Maja Jezercë as seen from Maja Trojan
|Elevation||2,694 m (8,839 ft) |
|Prominence||2,036 m (6,680 ft) |
|Translation||Lake Peak (Albanian)|
|Location||Shkodër County, Albania|
|Parent range||Prokletije, Dinaric Alps|
|First ascent||1929 by Sleeman, Elmslie and Ellwood|
|Easiest route||North slope|
Location and surroundings
The mountain peak in Albania, which is just five kilometres from the border with Montenegro, lies between the valleys of the Valbona to the east and the Shala in the west. In part, the whole floor between the valley of Shala, Valbona and Ropojana and Maja Roshit (2,522 metres) is known as Jezerca, in addition to the peak, Jezerca borders other peaks such as the Maja e Popljuces (2,569 metres) and the Maja e Ali (2,471 metres) in the west, the Maja Rrogamit (2,478 metres) to the east, Maja Kolajet (2,498 metres), Maja Malësores (2,490 metres) and Maja Bojs (2,461 metres) in the northwest and the Maja Kokervhake (2,508 metres ) and Maja Etheve (2,393 metres) in the north.
Topology and geography
Jezerca is a large rocky peak of dolomitic limestone. There is almost no vegetation there. North, east and west of the mountain top is in great cirque from that in the glacial periods when glaciers were more extensive than today. Today the northern cirque is called Buni i Jezercës at a height of 1980 metres and 2,100 metres in height around 400 metres. Because it is located in the wettest region of Europe with around 6 metres (240 in) of rainfall equivalent believed to fall on the western slopes, snowfall is so large that only in dry years do even the less exposed sections melt away.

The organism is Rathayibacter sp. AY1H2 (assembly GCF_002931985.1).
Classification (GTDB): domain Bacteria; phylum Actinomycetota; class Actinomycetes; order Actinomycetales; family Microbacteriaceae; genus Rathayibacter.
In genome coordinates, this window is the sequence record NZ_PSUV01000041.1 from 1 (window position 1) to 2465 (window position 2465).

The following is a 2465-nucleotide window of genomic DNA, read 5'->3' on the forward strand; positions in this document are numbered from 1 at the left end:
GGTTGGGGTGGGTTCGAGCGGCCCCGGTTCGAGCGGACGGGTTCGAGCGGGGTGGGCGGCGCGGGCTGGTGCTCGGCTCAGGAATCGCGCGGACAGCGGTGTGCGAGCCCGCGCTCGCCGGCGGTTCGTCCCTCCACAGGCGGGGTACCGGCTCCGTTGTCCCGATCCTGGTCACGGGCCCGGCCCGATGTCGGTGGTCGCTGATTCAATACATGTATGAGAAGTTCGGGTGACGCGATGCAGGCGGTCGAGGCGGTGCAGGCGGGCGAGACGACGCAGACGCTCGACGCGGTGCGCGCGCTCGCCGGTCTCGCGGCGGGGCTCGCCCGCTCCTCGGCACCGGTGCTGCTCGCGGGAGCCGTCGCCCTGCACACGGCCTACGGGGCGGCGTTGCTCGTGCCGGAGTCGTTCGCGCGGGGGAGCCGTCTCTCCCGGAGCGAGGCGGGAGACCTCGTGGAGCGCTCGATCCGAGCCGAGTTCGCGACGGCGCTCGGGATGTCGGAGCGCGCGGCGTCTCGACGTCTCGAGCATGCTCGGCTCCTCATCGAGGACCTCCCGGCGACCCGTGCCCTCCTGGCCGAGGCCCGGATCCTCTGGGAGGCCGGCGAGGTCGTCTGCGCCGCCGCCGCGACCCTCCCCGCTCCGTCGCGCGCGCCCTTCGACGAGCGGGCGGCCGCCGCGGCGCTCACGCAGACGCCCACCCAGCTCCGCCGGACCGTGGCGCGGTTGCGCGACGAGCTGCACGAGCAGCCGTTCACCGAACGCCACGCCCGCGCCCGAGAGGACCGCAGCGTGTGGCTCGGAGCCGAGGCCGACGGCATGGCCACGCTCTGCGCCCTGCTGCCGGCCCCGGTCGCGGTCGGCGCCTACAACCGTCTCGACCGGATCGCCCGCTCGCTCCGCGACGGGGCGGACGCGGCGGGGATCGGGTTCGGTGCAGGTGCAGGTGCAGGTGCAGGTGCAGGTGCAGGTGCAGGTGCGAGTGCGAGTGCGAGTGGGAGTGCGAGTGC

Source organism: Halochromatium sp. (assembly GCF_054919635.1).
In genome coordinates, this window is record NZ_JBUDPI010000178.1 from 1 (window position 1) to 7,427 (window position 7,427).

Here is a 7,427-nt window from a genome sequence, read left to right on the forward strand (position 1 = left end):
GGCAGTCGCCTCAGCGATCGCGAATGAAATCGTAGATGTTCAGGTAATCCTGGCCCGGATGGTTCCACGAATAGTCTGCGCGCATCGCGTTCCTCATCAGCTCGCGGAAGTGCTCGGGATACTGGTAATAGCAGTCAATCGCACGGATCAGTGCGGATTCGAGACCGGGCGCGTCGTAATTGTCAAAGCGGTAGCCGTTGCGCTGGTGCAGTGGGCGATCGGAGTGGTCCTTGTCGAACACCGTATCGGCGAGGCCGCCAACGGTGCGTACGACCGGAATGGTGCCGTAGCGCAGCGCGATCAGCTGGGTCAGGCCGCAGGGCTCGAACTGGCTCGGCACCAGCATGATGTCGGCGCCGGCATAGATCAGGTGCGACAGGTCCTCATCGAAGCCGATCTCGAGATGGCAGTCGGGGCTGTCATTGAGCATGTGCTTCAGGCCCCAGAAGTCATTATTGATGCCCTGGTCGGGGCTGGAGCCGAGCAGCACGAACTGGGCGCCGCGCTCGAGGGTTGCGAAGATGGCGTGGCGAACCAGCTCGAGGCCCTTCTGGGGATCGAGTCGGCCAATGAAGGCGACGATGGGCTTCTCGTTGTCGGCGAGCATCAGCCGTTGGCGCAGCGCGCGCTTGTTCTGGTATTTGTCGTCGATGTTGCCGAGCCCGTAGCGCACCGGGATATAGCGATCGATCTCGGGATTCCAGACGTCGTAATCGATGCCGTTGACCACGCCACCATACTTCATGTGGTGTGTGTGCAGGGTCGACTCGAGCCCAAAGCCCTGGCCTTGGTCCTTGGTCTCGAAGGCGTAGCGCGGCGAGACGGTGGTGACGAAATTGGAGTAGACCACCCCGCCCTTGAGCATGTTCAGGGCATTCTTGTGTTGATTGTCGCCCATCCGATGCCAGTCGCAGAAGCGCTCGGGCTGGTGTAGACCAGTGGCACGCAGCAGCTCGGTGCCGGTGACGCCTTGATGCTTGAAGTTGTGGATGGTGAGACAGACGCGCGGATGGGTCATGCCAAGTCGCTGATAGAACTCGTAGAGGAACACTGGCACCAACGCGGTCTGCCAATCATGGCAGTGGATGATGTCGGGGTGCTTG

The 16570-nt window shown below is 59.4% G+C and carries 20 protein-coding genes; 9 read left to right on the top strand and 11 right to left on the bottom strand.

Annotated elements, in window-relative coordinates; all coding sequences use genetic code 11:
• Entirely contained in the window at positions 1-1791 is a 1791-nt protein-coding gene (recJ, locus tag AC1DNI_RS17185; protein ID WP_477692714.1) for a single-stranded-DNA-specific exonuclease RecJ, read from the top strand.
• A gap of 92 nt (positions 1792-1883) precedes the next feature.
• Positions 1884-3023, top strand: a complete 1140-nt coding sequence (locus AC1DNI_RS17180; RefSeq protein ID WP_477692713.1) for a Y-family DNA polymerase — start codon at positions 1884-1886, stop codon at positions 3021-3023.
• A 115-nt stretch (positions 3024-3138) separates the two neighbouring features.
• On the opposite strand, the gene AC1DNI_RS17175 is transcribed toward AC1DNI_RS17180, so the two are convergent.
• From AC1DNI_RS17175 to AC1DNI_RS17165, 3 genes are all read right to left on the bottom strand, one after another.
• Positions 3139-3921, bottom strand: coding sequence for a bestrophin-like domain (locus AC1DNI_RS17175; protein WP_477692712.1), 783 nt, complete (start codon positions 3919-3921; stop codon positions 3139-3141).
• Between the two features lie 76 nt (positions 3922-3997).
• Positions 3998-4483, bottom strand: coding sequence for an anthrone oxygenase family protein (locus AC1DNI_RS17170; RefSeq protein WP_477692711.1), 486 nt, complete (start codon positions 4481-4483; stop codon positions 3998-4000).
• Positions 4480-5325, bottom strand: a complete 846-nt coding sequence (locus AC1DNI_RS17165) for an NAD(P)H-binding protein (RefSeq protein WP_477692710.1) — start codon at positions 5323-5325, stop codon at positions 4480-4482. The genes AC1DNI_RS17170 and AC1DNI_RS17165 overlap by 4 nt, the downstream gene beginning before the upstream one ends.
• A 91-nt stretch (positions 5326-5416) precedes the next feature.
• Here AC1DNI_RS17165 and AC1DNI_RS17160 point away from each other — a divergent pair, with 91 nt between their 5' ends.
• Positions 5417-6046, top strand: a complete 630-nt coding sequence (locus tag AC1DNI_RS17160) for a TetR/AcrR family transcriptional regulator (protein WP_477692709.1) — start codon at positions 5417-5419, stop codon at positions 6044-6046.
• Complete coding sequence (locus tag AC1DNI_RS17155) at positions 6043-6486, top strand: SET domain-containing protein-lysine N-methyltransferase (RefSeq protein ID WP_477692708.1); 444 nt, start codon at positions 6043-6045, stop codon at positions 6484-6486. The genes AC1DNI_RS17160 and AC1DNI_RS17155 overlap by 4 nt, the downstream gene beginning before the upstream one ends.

The Albanian name, Maja Jezercë, is derived from the Slavic word, probably more specifically from Serbian jezero ("lake"), and Albanian word maja ("top" or "peak"), meaning "peak of Jezero". In Slavic, including Serbian Jezerski Vrh means "lake peak". The toponym refers to the cirque lakes in the lower part of the Buni i Jezercës on the northern side of the mountain. During the Communist era in Albania it had been given the name of Maja e Rinisë (Mountain of Youth), which never stuck.
We got to the top at 8.45. Arrived there we found a recently built cairn – no doubt made by the Italian survey party we had been told about in Thethi.— Cyril Montague Sleeman, The Mountains of Albania
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- Milovan Milivojevića, Ljubomir Menkovića and Jelena Ćalić: Pleistocene glacial relief of the central part of Mt. Prokletije (Albanian Alps), in: Quaternary International, V. 190, 1, 1. November 2008, S. 112-122
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- Kolcakovski, Belj (1997). The periglacial zone of high mountains of Serbia and Macedonia and its basic characteristics. Observatoire de Montagne de Moussala.
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- Sleeman, Cyril Montague (1930). "The Mountains of Albania". The Alpine Journal. Alpine Club. 42 (240): 55–69.